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Bon Odori | part 1

History of BON ODORI..

Bon Odori is a Japanese Buddhist Folk Dance performed outdoors and danced in concentric circle around a raised platform called a Yagura. Odori means dance and Bon is the abbreviated name of a Buddhist text, the Ullambana Sutra, whose Japanese pronunciation is Urabon, shortened to Bon.

The sutra tells the story of a Monk called Mokuren (known as Mogallana in Pali), who in meditation saw his deceased mother suffering of starvation in the Hell of Hungry Ghosts, where any food she touched burst into flames. Mokuren appealed to Shakyamuni Buddha to save his mother from her fate. Shakyamuni instructed Mokuren that in order to overcome his mother's selfish past life karma, he should make offerings of food from land and sea to his fellow monks at the end of their 90-day retreat which ended in mid-July. Upon following Shakyamuni's instructions, Mokuren danced for joy when his mother and seven generations of his ancestors were freed from their suffering.

This story gradually developed into a major memorial festival for one's ancestors, and took root in many forms in Mahayana Buddhist countries, especially in China, Korea, Japan and Vietnam. The Obon festival in Japan has been held annually since 657 A.D. In the Jodo Shinshu sect, it is called Kangi-E, or Gathering of Joy, as established by Monshu Myonyo Shonin.

Though a memorial observance, there is a festive mood during Obon. Obon is a time to remember and honor all those who have passed on before us. It is a time to appreciate all that they have done for us and to recognize the continuation of the influence of their deeds upon our lives. Obon is also a time of self-reflection; the joy one feels is not from the happiness of getting what you desire, but the joy of being shown the truth -- the joy of awareness. "Obon reminds us to love and care for our parents. It also encourages the practice of selfless giving (dana) not only to family and friends, but to all beings."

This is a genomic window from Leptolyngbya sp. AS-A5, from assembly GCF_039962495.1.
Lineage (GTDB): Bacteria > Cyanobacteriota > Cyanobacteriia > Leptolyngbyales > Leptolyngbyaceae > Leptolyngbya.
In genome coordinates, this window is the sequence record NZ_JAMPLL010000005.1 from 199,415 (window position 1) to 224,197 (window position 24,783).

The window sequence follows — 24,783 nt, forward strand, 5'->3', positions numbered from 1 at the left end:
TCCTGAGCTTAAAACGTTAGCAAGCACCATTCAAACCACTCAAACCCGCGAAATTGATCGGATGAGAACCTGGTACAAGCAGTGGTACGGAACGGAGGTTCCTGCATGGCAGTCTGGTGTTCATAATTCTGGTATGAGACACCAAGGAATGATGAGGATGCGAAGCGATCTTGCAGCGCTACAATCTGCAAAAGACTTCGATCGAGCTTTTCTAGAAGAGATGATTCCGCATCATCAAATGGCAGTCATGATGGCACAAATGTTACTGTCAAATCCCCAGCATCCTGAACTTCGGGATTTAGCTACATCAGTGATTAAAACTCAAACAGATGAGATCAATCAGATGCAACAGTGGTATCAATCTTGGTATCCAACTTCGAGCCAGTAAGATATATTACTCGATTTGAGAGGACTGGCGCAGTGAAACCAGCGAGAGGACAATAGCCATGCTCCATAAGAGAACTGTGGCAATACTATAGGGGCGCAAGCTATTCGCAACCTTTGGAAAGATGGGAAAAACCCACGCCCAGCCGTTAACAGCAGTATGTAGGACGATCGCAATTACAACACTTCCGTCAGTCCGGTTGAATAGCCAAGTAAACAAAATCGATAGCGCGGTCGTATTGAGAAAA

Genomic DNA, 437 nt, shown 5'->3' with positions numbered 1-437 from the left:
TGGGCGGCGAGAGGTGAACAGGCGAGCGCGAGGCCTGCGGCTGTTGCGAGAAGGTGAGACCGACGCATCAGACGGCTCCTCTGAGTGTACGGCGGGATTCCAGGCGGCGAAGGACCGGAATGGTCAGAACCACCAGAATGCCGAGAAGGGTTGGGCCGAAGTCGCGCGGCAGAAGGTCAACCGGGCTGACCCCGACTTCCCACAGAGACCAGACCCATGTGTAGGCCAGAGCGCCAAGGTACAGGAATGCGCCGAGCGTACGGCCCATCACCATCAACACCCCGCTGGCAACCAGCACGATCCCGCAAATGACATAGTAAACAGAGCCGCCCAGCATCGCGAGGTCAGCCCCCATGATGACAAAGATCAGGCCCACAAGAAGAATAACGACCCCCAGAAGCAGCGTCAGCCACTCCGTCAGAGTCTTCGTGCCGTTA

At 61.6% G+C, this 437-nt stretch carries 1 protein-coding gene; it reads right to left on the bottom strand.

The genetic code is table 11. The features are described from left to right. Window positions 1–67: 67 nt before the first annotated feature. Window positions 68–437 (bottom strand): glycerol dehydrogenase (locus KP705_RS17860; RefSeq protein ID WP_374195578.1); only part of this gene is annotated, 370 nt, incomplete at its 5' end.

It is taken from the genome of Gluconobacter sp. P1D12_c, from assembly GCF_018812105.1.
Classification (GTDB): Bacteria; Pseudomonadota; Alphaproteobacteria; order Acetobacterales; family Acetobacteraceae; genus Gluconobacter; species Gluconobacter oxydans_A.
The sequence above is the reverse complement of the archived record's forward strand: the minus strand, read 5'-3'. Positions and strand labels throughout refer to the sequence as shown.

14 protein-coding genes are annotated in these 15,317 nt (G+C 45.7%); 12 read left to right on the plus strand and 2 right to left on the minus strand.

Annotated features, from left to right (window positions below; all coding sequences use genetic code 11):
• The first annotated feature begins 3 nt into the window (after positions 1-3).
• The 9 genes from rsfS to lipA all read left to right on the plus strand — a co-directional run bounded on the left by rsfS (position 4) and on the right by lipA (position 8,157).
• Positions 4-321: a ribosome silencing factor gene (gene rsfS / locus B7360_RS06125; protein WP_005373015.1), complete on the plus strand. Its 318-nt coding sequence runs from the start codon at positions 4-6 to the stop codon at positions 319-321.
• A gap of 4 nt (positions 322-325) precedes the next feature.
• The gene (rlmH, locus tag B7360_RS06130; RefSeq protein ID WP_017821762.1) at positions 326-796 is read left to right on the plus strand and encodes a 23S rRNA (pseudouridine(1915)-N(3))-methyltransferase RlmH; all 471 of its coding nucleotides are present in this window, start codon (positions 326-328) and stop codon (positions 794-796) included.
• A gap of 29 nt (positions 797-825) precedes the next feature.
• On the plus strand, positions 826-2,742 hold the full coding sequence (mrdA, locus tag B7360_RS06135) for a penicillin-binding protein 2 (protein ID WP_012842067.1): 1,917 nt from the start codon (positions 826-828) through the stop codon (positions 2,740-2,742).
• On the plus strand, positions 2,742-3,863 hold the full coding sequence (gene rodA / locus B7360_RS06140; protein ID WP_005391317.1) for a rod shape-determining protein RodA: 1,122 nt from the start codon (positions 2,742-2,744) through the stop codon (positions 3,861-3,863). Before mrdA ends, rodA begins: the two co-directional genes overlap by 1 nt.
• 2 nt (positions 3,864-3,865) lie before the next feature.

The first Bon Odori in the United States was performed in Hawaii in 1910. Twenty years later, the Jodo Shinshu priest Reverend Yoshio Iwanaga introduced the odori to temples in California, Oregon, Washington and Canada. The first organized Bon Odori in the Continental United States was held in the auditorium of the Buddhist Church of San Francisco in 1931. The odori has become a popular annual event at practically all BCA Buddhist temples in the United States.

It was superb, was there about 4.30pm and we entered in at 5pm sharp. ( we = me, Ai Lin and gang and JapaneseCulturalSociety peep. )

Event flow, 19.00: opening- drum performance, 19.15: cultural dance part 1, 19.45: guest performance, 20.00 cultural dance part 2, 20.30: guest performance, 20.45: cultural dance part 3, 21.15: closing ..
The first thing i got was my Unagi !! as soon as i got it, the rest of the shop started to filled with people.. Good enough i got my Unagi .. if not have to Q-up like crazy .. then join the dance as soon as it started .. had fun taking pictures n cam whoring with Japanese kids. one thing i learn, as event like this i definitely need to learn a bit of Japanese just to get the picture of them in Yogata. To be polite :) this is what suppose to say " こんにちは、iはあなたの映像を撮ることができる " - can i take your picture ? and "ありがとう" - thank you ! to the following pic are some snaps i did !! :) Enjoy ...

To: Francis & Louisa, Here is the pic. me will past you a link without the water mark on the pic, for you to keep. Nice meeting you guys and will keep in touch on msn sumday :)

Comments (3)


lol....y is every1 i noe so enthusiastic bout japanese culture...?i guess u'd be more starstruck if u were here....btw,who taught u jpnese?

influence of culture, dont forget oso probly some malaysian got japanese blood ? from the old old days of war ? (something within related?) me learn japanese? wahahaha no one le .. i just translate it use alta babel la :P:P